We can all learn a lot from the digital decade of the twenty-ohs (as Josh Bernoff at Forrester Research calls it). Bernoff shared his team's insights in a recent blog I found worthy of a re-cap:
We have all been part of a transformational decade - the digital decade of the 2000s. Our obsession with the latest product from Google or Apple often clouded our recognition of the long-term effects of the decade's events. We all know where we are now. But many of us have forgotten where we were, and just how dramatically things changed in 10 short years.
In 2001, Bill Gates called this new decade "The Digital Decade." He was so right.
* When the last decade began, there were 2.6 million broadband households in the US, one out of every 40 homes. Now there are 80 million, or two thirds of the population. Broadband has gone from rare to ubiquitous.
* Starting from zero, digital video recorders reached 31 million homes and HDTV reached 51 million. Together with online video and video on-demand, these gadgets completely transformed the television experience.
* Mobile phones subscriptions are now 270 million, out of 307 million US adults. (For a comparison, mobile phones were in 51 million households at the start of the decade, and back then having more than one phone per household was unusual.) In 1999 phones were phones. Now they are iPhones, Blackberries, and Androids -- computers and Internet access devices.
* Portable digital music players have reached 76% of all US households. At the start of the decade, there were none, because the iPod had yet to be introduced. Mark Mulligan called it "The Decade That Music Forgot."
* And finally, it's worth commenting that Google just celebrated its 10th anniversary last year. In 1999, most of us hadn't even heard of it. And forget social technologies -- in 1999, a few people were talking in chat forums - and that was it.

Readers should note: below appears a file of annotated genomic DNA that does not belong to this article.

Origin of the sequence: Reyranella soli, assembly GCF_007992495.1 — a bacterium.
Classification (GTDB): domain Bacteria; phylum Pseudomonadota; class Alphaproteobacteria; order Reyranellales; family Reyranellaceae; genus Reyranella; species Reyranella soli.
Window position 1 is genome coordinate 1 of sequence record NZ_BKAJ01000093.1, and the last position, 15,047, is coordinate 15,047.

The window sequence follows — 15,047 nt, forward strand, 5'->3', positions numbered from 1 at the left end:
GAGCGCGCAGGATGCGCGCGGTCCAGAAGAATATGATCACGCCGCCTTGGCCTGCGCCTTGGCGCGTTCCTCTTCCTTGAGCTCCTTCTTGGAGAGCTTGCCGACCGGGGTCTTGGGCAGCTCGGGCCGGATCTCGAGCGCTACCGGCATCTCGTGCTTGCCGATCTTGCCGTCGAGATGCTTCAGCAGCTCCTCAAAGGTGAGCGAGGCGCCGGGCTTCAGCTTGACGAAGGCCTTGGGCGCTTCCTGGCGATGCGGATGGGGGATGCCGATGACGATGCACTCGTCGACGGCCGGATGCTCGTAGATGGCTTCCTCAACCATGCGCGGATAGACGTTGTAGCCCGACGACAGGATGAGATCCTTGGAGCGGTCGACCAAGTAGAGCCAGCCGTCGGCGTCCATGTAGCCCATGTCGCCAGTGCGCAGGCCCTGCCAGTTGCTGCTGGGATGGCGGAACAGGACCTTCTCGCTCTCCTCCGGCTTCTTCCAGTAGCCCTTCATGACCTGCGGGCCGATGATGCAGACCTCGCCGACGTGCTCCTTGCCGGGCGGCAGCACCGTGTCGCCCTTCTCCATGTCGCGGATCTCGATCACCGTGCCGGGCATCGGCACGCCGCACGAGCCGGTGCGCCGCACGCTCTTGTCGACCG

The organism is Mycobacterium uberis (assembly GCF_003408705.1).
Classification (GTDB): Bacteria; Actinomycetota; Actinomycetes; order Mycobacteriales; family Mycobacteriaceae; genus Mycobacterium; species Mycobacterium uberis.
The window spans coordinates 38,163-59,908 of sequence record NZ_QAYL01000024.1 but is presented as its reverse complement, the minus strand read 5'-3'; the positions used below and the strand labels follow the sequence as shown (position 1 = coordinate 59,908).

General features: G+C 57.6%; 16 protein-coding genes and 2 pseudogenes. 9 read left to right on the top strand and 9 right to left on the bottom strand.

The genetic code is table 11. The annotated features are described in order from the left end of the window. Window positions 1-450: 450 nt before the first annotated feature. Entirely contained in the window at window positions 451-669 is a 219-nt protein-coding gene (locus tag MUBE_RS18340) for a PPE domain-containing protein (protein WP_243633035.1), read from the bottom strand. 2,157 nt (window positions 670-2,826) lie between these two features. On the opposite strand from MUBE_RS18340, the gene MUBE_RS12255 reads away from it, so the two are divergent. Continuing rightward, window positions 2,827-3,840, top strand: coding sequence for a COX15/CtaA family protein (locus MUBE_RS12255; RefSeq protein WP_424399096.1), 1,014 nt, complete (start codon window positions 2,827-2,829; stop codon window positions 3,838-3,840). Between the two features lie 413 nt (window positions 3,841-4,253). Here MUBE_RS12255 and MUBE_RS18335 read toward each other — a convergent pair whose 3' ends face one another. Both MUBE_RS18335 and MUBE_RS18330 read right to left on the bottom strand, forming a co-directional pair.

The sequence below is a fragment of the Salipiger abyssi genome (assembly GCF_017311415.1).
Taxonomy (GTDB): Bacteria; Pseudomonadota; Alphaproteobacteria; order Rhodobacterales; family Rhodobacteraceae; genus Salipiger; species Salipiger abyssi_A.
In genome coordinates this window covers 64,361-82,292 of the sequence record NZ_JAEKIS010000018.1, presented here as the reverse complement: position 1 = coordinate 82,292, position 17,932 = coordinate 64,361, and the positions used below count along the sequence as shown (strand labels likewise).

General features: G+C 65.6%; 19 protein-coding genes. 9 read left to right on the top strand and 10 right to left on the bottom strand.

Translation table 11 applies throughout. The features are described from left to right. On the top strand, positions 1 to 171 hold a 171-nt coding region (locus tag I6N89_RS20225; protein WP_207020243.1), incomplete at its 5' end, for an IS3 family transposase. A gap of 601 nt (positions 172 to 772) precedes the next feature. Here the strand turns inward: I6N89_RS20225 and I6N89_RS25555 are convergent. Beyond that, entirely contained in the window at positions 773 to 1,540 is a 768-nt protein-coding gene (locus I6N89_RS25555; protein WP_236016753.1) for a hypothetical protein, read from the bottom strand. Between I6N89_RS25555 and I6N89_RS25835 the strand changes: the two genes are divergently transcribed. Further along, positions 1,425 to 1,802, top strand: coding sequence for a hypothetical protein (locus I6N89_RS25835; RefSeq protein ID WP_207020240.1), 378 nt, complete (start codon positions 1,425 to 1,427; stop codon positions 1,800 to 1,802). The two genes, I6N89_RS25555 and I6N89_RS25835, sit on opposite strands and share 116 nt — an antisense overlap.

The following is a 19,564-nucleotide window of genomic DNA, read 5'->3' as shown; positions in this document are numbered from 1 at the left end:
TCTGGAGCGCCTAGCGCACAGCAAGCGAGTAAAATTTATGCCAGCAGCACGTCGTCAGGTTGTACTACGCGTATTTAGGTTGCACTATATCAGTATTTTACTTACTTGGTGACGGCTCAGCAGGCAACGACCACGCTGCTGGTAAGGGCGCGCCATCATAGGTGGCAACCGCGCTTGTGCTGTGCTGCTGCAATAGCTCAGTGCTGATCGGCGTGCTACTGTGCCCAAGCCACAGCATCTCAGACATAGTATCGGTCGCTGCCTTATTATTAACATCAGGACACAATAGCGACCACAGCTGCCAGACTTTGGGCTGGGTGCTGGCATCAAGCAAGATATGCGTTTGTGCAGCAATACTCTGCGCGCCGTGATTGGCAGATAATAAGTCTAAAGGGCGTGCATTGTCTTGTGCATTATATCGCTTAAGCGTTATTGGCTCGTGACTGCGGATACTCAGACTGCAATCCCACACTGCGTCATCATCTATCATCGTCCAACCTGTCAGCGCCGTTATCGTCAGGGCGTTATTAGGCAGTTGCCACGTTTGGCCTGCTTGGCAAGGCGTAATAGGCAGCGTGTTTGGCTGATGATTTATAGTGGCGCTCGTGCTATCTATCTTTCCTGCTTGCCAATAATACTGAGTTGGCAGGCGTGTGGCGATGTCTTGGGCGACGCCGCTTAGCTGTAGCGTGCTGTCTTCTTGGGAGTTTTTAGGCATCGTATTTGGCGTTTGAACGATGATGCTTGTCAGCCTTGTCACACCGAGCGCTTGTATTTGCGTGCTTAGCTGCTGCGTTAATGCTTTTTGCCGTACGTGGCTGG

As we look back on all this from the perspective of media and marketing, it's clear that consumers lead, media stumbles along behind, and marketers follow the media.
In 2009, consumers spent 34% of their media time online. As a result, digital marketing spending went from $6.2 billion in 1999 to $25.6 billion, or 12% of all marketing spending, in 2009. But marketers are still spending most of their energy and dollars on television, newspapers, and radio. (And you thought old media was dead!)
Within those industries, spending shifts much slower than behavior. Newspaper websites still bring in far less revenue than ads in printed editions. Video on-demand (VOD) and online video ad models are still only under construction.
What can we learn from the last decade?
First, consumers (we) move quickly, models move slowly, and marketing moves conservatively. When you see a technology shifting, that's the time to closely observe the models behind it. It will take years for them to take hold, and in those years, we all have a chance to learn. That's when marketing professionals need to experiment and figure out how things work, because that's when it's cheap and the competition is hanging back. Because when transformation happens -- and it will -- the best advantage is knowledge.
2010 passes the Advantage to marketers
According to Bernoff (and many others), the twenty-oh's were the digital decade for consumers. They predict that the twenty-teens will be the digital decade for marketers - meaning business is catching up. Being a savvy consumer has never been more important. Wouldn't you agree?